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Dipylidium FAQs

What is the most common kind of tapeworm dogs and cats get?

The most common tapeworm of dogs and cats in the United States is called Dipylidium caninum. Infection is common and found throughout the world.

How did my pet get the Dipylidium tapeworm?

By swallowing a flea infected with a tapeworm larvae. A dog or cat may swallow a flea while self-grooming. Once the flea is digested by the dog or cat, the larval tapeworm is able to develop into an adult tapeworm.

The adult tapeworm is made up of many small segments, called proglottids, each about the size of a grain of rice. Adult tapeworms may measure 4-28 inches in length. As the tapeworm matures inside the intestine, these segments (proglottids) break off and pass into the stool.

How would I know if my pet has a tapeworm infection?

Although cats and dogs are rarely ill as a result of a Dipylidium tapeworm infection, the proglottids can sometimes be seen crawling near the anus or on the surface of a fresh bowel movement. Proglottids contain tapeworm eggs; these eggs are released into the environment when the proglottid dries out. The dried proglottids are small (about 2 mm), hard and yellowish in color and can sometimes be seen stuck to the fur around the pet's anus.

What kind of problems do tapeworms cause for the dog?

Tapeworms are not usually harmful to your pet. Weight loss may occur if your pet is heavily infected. Sometimes, an infected dog will "scoot" or drag its anus across the ground or carpet because the segments are irritating to the skin in this area.

Occasionally, a portion of this tapeworm will be passed when the dog vomits. If this happens, a worm several inches long may be seen.

How is tapeworm infection diagnosed in my pet?

Tapeworm infection is usually diagnosed when the moving segments are seen crawling around the anus or in a bowel movement. Dipylidium tapeworm eggs are rarely released into the feces and are therefore not usually detected by routine fecal exams performed by your veterinarian. Because of this, veterinarians depend on you to notify them of possible tapeworm infection in your pet.

Can I get a tapeworm infection from my pet?

Yes; however, the risk of infection with this tapeworm in humans is very low. For a person to become infected with Dipylidium, he or she must accidentally swallow an infected flea. Most reported cases involve children. The most effective way to prevent infections in pets and humans is through flea control. A child who is infected will usually pass proglottids (or what appears as rice) in a bowel movement or find them stuck to the skin around the anal area.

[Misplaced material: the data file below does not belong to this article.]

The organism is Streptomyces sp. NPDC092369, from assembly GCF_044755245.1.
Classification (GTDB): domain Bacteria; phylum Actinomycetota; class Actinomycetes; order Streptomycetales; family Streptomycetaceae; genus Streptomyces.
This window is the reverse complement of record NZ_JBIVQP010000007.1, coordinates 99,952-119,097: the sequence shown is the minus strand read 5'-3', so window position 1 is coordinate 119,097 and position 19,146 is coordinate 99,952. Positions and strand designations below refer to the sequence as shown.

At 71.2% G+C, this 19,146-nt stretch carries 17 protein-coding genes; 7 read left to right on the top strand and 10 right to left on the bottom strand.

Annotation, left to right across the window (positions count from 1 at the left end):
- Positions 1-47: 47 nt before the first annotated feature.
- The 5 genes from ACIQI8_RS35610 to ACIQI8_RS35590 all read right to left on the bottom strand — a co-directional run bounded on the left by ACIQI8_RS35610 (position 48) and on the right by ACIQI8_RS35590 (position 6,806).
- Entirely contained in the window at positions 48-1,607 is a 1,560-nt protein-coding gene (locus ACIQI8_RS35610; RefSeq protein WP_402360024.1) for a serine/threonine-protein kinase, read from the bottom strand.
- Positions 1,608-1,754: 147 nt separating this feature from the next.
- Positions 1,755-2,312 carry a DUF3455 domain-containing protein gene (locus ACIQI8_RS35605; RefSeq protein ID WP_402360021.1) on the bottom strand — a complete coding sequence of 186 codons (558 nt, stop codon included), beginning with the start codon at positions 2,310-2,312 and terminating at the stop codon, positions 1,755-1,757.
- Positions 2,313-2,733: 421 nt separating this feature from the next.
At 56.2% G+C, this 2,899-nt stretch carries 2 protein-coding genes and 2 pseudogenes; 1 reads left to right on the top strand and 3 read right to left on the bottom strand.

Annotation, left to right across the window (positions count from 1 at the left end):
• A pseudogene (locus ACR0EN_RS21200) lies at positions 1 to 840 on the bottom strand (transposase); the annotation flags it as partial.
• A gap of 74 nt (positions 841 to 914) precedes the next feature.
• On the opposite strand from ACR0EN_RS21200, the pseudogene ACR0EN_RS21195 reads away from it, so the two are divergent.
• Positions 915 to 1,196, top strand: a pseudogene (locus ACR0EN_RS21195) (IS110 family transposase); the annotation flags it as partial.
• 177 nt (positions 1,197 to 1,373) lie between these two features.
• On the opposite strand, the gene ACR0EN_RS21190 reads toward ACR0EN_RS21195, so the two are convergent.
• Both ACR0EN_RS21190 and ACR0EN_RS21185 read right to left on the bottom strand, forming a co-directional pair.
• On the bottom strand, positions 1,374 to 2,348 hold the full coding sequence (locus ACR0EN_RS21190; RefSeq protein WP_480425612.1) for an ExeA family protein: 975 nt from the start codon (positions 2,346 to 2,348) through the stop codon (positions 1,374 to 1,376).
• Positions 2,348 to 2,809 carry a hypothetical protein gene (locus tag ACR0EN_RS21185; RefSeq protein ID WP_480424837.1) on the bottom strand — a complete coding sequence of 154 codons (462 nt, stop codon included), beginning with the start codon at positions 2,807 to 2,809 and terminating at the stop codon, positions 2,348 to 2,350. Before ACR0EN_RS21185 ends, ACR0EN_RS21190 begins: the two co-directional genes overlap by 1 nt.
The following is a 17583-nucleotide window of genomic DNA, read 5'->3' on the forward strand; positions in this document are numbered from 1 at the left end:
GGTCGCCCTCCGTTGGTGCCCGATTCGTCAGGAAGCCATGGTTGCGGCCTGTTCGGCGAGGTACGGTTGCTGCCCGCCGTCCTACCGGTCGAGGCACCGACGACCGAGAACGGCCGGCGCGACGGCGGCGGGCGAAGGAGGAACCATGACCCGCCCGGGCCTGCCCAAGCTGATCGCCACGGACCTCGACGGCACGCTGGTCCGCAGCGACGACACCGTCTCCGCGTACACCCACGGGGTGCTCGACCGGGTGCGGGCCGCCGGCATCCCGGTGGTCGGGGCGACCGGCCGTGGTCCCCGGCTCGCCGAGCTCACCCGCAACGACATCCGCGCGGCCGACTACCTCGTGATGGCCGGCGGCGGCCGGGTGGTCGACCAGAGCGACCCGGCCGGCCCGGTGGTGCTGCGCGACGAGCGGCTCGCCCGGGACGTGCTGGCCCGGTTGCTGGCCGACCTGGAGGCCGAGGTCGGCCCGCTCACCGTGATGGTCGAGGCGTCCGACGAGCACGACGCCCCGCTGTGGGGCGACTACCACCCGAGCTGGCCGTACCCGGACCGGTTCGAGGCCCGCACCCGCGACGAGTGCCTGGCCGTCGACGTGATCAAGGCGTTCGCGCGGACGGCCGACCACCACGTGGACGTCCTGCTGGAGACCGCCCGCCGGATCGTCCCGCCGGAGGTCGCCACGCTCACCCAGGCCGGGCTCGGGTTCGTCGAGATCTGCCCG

How is tapeworm infection treated?

Treatment for both animals and humans is simple and very effective. A prescription drug called praziquantel is given, either orally or by injection (pets only). The medication causes the tapeworm to dissolve within the intestine. Since the worm is usually digested before it passes, it may not be visible in your dog's stool. The drugs are generally well-tolerated.

What should I do if I think my child is infected with tapeworms?

See your health care provider for diagnosis and treatment.

How can tapeworm infection be prevented?

To reduce the likelihood of infection you should:

  • Control fleas on your pet, and in their indoor and outdoor environments.
  • Have your veterinarian treat your dogs and cats promptly if they have tapeworms.
  • Clean up after your pet, especially in playgrounds and public parks. Bury the feces, or place it in a plastic bag and dispose of it in the trash.
  • Do not allow children to play in areas that are soiled with pet or other animal feces.
  • Teach children to always wash their hands after playing with dogs and cats, and after playing outdoors.

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This information is not meant to be used for self-diagnosis or as a substitute for consultation with a health care provider. If you have any questions about the parasites described above or think that you may have a parasitic infection, consult a health care provider.

 
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  • Page last reviewed: January 10, 2012
  • Page last updated: January 10, 2012
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